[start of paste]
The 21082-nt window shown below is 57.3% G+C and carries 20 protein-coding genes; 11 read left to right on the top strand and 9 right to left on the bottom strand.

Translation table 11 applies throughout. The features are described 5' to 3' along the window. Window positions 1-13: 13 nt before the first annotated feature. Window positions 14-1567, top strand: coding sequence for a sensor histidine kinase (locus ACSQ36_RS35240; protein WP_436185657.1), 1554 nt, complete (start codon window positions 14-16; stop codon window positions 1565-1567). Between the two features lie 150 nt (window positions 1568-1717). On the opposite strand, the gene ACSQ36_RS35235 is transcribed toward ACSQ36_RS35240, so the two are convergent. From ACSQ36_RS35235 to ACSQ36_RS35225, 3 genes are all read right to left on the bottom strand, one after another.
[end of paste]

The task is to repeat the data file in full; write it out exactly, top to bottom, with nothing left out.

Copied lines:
The 21082-nt window shown below is 57.3% G+C and carries 20 protein-coding genes; 11 read left to right on the top strand and 9 right to left on the bottom strand.

Translation table 11 applies throughout. The features are described 5' to 3' along the window. Window positions 1-13: 13 nt before the first annotated feature. Window positions 14-1567, top strand: coding sequence for a sensor histidine kinase (locus ACSQ36_RS35240; protein WP_436185657.1), 1554 nt, complete (start codon window positions 14-16; stop codon window positions 1565-1567). Between the two features lie 150 nt (window positions 1568-1717). On the opposite strand, the gene ACSQ36_RS35235 is transcribed toward ACSQ36_RS35240, so the two are convergent. From ACSQ36_RS35235 to ACSQ36_RS35225, 3 genes are all read right to left on the bottom strand, one after another.